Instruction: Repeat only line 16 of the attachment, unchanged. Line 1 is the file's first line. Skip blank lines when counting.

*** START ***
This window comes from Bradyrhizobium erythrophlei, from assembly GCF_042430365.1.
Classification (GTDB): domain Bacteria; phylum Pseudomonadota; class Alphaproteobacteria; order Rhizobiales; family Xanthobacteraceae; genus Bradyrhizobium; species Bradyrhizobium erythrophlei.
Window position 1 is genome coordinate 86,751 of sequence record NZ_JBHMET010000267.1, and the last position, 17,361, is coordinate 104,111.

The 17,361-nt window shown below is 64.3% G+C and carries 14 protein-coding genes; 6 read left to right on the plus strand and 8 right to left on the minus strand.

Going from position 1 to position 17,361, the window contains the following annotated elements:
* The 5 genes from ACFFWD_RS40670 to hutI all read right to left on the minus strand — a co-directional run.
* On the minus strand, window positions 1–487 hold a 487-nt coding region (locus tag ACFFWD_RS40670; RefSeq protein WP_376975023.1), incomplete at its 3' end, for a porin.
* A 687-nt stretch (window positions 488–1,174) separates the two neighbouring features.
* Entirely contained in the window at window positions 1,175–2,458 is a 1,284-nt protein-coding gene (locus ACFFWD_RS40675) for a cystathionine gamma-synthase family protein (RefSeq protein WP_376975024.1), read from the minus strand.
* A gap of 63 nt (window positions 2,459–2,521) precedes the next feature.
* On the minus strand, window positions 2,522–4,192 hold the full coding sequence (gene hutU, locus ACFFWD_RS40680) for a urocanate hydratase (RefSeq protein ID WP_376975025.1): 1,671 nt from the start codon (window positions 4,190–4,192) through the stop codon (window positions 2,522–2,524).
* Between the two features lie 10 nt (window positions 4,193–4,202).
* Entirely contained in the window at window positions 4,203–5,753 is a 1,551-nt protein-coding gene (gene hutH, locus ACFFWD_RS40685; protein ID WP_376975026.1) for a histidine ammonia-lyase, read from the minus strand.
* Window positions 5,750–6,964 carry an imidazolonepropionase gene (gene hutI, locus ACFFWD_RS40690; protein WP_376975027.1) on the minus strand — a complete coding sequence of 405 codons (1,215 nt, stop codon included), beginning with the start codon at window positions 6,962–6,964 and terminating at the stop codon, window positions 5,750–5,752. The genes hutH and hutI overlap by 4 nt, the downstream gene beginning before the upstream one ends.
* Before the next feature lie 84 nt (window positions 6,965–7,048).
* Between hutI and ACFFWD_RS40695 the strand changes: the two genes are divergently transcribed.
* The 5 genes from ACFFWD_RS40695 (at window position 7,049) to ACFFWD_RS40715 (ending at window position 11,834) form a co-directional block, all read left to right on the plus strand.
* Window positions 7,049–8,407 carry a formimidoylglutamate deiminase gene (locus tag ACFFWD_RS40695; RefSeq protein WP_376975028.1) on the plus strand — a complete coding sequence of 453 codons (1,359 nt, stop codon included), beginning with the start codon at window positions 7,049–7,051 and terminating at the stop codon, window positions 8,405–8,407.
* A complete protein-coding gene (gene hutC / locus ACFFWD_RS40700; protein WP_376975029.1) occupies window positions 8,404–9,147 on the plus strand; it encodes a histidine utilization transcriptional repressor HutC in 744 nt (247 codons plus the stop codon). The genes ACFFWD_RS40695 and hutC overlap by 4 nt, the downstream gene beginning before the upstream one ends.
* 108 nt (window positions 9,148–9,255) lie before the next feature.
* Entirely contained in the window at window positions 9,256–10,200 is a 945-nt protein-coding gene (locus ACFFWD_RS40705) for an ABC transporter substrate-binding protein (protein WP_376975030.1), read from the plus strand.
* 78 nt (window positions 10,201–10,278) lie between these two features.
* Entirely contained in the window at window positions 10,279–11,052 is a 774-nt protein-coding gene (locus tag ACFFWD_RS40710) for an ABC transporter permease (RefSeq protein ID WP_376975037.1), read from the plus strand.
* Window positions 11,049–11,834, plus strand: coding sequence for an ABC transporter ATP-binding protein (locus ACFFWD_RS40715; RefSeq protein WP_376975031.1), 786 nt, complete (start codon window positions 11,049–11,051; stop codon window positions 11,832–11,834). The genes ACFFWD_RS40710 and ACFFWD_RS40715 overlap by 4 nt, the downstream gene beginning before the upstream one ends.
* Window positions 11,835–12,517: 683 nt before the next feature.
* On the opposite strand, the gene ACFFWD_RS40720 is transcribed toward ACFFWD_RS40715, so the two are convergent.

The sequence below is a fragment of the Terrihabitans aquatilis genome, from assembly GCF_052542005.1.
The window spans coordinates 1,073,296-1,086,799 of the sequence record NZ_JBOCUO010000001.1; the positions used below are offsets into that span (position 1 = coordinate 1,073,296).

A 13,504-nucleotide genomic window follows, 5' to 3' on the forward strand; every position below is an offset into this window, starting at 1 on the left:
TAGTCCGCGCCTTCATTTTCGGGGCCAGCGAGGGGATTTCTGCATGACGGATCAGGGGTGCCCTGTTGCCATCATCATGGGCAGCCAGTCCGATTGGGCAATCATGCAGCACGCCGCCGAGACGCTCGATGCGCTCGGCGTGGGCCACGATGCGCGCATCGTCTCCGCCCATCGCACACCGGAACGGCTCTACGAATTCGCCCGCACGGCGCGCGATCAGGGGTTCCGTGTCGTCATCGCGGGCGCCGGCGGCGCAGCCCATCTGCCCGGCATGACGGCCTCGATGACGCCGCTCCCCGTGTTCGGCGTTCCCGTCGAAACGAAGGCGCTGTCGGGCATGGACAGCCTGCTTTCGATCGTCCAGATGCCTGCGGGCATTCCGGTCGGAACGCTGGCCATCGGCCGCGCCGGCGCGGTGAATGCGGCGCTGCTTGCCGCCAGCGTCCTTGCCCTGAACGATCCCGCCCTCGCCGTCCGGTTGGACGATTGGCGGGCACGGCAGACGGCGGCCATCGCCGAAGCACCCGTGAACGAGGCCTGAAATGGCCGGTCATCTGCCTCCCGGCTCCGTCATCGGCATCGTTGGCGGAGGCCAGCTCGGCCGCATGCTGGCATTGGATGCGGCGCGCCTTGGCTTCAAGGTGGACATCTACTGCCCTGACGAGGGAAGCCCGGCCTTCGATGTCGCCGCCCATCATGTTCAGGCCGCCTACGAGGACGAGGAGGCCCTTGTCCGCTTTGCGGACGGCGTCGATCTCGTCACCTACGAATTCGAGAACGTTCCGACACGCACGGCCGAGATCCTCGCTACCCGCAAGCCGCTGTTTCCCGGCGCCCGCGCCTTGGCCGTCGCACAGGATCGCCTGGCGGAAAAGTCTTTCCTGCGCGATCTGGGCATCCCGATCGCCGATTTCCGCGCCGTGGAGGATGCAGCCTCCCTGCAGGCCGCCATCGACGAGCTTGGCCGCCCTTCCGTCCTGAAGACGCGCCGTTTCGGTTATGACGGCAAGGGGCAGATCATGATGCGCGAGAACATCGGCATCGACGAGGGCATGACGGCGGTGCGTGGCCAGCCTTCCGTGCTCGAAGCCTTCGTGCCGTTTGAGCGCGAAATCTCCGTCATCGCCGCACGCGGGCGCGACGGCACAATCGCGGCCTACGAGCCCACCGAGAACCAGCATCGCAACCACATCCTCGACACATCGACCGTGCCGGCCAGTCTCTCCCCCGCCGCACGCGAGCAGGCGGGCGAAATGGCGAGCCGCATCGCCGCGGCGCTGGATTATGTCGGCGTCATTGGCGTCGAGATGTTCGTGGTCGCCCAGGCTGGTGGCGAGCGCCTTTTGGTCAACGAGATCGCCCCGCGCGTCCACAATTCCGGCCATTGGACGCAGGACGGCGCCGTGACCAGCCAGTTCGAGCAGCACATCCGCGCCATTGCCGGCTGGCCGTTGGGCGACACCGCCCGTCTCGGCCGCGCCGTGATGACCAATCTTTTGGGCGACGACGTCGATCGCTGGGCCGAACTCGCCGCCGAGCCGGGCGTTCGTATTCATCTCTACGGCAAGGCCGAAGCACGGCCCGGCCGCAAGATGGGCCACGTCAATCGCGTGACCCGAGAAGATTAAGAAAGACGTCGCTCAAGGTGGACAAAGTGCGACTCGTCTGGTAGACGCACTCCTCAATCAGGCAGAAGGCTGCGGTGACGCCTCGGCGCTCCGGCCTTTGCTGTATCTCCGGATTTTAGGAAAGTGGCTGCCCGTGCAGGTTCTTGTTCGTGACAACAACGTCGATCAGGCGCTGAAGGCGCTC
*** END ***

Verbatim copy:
* Between hutI and ACFFWD_RS40695 the strand changes: the two genes are divergently transcribed.